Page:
The U.S. senior community is warming up to reverse mortgages, but the product's increasing popularity also is breeding a new crop of unscrupulous brokers, lenders, and loan agents who are taking advantage of the nation's elderly.
In general, reverse mortgages allow home owners who are 62 and older to borrow against their home equity without having to repay the money until the home is sold or the borrower dies or permanently moves out.
But the mortgages have some groups concerned. Speaking at a recent hearing before the Senate Special Committee on Aging, legislators and consumer advocates warned that, without better loan counseling and tougher government oversight, a flood of older home owners could be pressured into taking out inappropriate loans — just as millions of mortgage borrowers were persuaded to accept subprime loans that are now going into default at a rapid clip.
"We have gone through a savings and loan collapse, a stock market bubble and are currently in the middle of a lending mess," noted Sen. Claire McCaskill (D-Mo.) at the hearing. "Our goal is to make sure that the reverse mortgages don't become the scandal of the next decade."
National Reverse Mortgage Loan Association President Peter Bell says the perceived problem may be somewhat overblown. But he concedes that some sales agents who are finding themselves unemployed due to the housing downturn could be picking up jobs in the reverse mortgage sector but may have "a different type of mentality about moving transactions through quickly."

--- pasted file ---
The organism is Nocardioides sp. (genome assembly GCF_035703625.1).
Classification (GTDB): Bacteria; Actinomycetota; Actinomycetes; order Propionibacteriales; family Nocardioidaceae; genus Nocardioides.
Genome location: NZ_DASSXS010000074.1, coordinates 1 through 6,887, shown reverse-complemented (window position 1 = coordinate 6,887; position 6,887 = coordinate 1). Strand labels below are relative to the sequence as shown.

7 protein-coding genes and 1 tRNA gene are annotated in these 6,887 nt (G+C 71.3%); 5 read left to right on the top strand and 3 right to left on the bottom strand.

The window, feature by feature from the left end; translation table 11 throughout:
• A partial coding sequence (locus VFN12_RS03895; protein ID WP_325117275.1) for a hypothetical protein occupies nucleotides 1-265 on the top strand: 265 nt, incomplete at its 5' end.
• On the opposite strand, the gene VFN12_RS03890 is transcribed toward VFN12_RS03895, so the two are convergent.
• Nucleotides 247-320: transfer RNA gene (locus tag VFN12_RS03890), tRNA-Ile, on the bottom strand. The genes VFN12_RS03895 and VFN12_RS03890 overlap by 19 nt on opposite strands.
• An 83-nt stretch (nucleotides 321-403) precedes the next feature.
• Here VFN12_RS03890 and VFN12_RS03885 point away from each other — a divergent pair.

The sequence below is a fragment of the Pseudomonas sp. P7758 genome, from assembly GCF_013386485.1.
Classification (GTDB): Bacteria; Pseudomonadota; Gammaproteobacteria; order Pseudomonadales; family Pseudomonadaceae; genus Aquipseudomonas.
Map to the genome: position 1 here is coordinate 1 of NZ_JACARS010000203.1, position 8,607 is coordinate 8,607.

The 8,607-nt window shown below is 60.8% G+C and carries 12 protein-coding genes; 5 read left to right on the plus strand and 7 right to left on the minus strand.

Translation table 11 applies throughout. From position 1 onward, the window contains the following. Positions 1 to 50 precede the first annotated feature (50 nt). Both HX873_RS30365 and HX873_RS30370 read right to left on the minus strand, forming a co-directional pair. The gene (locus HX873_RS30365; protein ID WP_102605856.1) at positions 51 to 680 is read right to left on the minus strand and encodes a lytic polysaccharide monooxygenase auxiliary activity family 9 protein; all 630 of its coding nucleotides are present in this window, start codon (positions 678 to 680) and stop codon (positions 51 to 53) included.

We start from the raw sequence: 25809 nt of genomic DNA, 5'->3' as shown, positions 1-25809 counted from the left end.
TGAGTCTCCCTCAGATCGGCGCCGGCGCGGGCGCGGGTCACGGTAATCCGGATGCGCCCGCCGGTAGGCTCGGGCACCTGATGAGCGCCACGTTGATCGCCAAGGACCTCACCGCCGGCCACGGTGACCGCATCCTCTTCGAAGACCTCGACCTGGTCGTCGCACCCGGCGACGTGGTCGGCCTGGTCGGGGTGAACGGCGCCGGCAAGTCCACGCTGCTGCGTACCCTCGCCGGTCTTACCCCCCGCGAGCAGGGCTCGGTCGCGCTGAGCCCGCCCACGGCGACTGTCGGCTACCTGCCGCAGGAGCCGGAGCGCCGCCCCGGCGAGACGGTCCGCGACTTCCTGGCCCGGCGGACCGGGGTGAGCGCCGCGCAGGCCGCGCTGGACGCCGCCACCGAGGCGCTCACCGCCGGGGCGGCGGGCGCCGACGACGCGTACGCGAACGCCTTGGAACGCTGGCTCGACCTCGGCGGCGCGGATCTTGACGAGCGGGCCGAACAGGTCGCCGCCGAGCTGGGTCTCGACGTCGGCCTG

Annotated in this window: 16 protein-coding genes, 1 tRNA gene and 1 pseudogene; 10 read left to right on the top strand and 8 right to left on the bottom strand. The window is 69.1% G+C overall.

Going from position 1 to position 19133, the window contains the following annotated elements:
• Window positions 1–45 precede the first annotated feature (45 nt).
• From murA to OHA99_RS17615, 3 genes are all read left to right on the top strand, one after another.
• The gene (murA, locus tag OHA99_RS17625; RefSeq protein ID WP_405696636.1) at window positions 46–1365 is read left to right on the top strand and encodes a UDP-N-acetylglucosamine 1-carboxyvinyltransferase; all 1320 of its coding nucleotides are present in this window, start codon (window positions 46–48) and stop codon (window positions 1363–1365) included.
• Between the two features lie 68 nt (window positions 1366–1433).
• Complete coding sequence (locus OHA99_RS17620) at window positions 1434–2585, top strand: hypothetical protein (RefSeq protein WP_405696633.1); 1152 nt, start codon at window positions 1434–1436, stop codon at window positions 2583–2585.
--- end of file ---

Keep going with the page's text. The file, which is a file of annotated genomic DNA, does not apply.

Source: Buffalo News, Tony Pugh (12/17/07)
The FHA Modernization Act of 2007, passed Friday by the U.S. Senate, would give borrowers a safer alternative to riskier mortgage products while also helping many home owners who may be facing foreclosure, according to the NATIONAL ASSOCIATION OF REALTORS®.
“A reformed FHA is positioned to help home owners who face unaffordable mortgage payments as a result of resetting adjustable subprime loans and help bring stability to local markets and economies,” says NAR President Richard (Dick) Gaylord.
NAR has long supported FHA modernization legislation that would increase loan limits, reduce or eliminate the statutory 3 percent minimum cash down payment, and give FHA increased flexibility and the ability to streamline certain programs, in addition to strengthening the loss mitigation program.
In addition, the increase in FHA mortgage loan limits would help first-time home buyers, minority buyers, and people who do not qualify for conventional mortgages, according to NAR. Increased loan limits would also help people living in high-cost areas; current FHA limits make the program unusable in these areas, Gaylord says.
Gaylord says that FHA has made mortgage insurance widely available to individuals regardless of race, ethnicity or social status during periods of prosperity and economic depression. The FHA program makes it possible for higher risk yet creditworthy borrowers to obtain prime financing.
The House had passed its own FHA bill Sept. 18. House leaders now will have to decide whether to clear the more limited Senate legislation or insist on a conference to reconcile the competing versions.
Source — REALTOR® Magazine Online
Monday, December 17, 2007
Brookings, SD Real Estate for Sale!
List Price: $152,400
Possession Date: TBD
Legal: Lot 7D, Block 9, Moriarty Fourth Addition, City of Brookings, County of Brookings, South Dakota
Realtor.COM Type: Residential Single Family
Style: Split Foyer
Year Built: 2007
SqFt ML: 980
SqFt. LL: 980
SqFt LL Finish: 250
Total Finished SqFt: 1230
Tax Year: 2007
Garage Type: Attached, 2 Stall
Garage Remarks: Opener Included
Total Bedrooms: 2
Total Bathrooms: 1
Total Full Baths: 1
Travel south on 17th Avenue S. Go past the 17th Ave S. & 12th St. S. intersection. Torrey Pines Dr. will be the first street on the East (left hand side) of the road.
For more information or to schedule a viewing of this property please call me, Justin Fjeldos, at (605) 691-1240 or email Justin@BrookingsHomes.com
BEST CHOICE REAL ESTATE - (800) 788-8323